With opening day at Keeneland a little more than a week away, the track hosted a March 31 information meeting concerning the recent cases of strangles reported in South Florida and the Churchill Downs Trackside training center. The meeting also outlined the precautions the track is taking to ensure the disease does not spread.
Dr. Rusty Ford, equine program manager for the Kentucky veterinarian's office, and Kentucky state veterinarian Dr. Robert Stout and Dr. Robert Holland, as well as Dr. John Timoney of the Maxwell H. Gluck Equine Research Facility, were on hand to answer questions and provide information about prevention.
"We are doing everything that is prudent, the state has been with us 110% all the way and we are looking forward to a good race meet," said Rogers Beasley, Keeneland director of racing.
Strangles is caused by the bacterium Streptococcus equi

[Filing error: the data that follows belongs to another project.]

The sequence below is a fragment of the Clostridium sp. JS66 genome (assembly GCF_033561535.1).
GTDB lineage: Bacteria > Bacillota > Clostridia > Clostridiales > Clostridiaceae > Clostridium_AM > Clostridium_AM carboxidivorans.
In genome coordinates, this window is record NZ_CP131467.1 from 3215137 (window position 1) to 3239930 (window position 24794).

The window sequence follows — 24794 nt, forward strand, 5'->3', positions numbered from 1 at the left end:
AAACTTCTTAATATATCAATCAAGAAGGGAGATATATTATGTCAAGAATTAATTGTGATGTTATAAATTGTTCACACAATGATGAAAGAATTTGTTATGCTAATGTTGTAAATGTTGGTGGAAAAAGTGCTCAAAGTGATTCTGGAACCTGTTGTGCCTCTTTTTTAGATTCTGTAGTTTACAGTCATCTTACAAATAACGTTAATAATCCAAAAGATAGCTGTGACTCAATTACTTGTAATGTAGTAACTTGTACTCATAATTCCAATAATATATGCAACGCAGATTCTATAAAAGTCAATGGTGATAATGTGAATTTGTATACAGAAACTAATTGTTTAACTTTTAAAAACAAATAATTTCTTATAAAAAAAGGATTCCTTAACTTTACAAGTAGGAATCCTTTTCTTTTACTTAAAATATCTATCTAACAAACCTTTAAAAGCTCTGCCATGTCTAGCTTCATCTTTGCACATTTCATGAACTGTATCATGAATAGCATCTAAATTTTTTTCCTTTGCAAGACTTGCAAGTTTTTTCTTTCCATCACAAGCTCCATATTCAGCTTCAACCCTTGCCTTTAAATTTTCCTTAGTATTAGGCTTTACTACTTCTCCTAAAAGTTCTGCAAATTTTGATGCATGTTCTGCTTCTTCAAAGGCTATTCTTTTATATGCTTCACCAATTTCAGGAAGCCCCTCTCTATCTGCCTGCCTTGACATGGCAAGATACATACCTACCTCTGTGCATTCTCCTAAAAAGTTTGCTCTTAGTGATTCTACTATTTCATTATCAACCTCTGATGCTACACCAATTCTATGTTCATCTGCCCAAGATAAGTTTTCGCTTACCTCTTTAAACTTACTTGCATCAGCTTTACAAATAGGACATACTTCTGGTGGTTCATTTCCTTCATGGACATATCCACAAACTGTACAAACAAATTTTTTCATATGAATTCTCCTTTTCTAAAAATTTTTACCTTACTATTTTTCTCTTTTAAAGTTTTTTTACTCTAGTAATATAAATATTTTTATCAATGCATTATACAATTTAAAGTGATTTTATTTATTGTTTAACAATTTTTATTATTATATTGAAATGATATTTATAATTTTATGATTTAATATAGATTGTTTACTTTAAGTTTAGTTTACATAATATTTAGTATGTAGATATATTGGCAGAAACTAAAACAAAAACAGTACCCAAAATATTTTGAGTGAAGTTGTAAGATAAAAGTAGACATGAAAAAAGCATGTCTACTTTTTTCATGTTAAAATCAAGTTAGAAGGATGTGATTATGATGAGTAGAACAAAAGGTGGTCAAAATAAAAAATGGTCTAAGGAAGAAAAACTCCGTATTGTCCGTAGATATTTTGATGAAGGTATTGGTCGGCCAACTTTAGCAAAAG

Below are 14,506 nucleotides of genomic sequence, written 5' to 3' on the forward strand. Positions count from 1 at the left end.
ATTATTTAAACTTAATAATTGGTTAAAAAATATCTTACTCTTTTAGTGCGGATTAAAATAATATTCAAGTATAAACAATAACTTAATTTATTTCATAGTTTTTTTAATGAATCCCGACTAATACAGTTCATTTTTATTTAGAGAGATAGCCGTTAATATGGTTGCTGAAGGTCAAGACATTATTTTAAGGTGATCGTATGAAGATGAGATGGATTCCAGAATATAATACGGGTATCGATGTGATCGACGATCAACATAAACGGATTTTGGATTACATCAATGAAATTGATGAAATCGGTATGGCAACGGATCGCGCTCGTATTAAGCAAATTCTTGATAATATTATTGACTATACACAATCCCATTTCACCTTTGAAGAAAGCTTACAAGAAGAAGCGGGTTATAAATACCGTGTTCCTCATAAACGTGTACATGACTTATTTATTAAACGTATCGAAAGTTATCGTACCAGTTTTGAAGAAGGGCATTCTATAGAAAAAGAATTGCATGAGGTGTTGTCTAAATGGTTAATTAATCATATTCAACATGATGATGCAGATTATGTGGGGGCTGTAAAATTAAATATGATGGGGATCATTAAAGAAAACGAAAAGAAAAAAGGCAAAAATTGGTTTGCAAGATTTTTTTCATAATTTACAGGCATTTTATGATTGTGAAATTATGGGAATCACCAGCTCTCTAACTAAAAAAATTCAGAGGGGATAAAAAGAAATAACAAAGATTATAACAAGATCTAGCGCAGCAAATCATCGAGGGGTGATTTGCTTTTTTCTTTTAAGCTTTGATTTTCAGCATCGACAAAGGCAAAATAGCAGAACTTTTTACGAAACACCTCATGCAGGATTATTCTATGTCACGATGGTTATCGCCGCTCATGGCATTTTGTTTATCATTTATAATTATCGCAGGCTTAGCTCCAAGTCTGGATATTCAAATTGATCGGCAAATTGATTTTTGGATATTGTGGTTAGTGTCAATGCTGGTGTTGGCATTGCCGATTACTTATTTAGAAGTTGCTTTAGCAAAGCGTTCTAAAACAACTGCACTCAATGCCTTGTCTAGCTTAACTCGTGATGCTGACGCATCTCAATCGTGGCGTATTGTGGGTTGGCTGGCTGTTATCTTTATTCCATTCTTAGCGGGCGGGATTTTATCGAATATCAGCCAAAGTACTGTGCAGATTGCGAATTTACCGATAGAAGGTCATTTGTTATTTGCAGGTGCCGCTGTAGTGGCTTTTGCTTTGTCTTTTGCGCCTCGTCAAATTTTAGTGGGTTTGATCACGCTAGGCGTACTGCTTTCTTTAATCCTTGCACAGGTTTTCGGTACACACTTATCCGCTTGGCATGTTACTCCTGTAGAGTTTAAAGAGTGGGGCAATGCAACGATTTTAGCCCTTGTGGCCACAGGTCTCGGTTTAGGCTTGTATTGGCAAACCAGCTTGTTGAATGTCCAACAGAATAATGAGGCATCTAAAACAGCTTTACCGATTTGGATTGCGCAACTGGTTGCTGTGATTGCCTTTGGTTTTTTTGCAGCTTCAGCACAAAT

, an upper respiratory disease that generally causes a sudden fever, nasal discharge, and swollen lymph nodes around the affected horse's throat area. High fever, depression, and a lack of appetite are usual first symptoms. There is also a thin, watery nasal discharge that quickly turns thick and yellow.
In response to the recent reported strangles cases, Keeneland is requiring all horses shipping into the track for the purpose of racing, from in state or out of state, to have a certificate of veterinary inspection dated within two days of their arrival at the track. The certificate must include a declaration by the examining veterinarian that the horse has not been on the premises under quarantine for or exposed to strangles, has not shown signs of the disease, and has not had a fever in the previous three weeks.
Security guards will be stationed at each Keeneland entrance gate and will request the veterinarian certificates as the horses enter the track.
Keeneland is also requiring the examining veterinarian to list the horse's rectal temperature on the health certificate. If a horse has been vaccinated for strangles, the horse's health certificate must show the date and method of vaccination.
Any horse from a barn that has been exposed to strangles since Dec. 1, 2004, must have written permission before shipping into the track, and any shipping since Dec. 1 must be documented.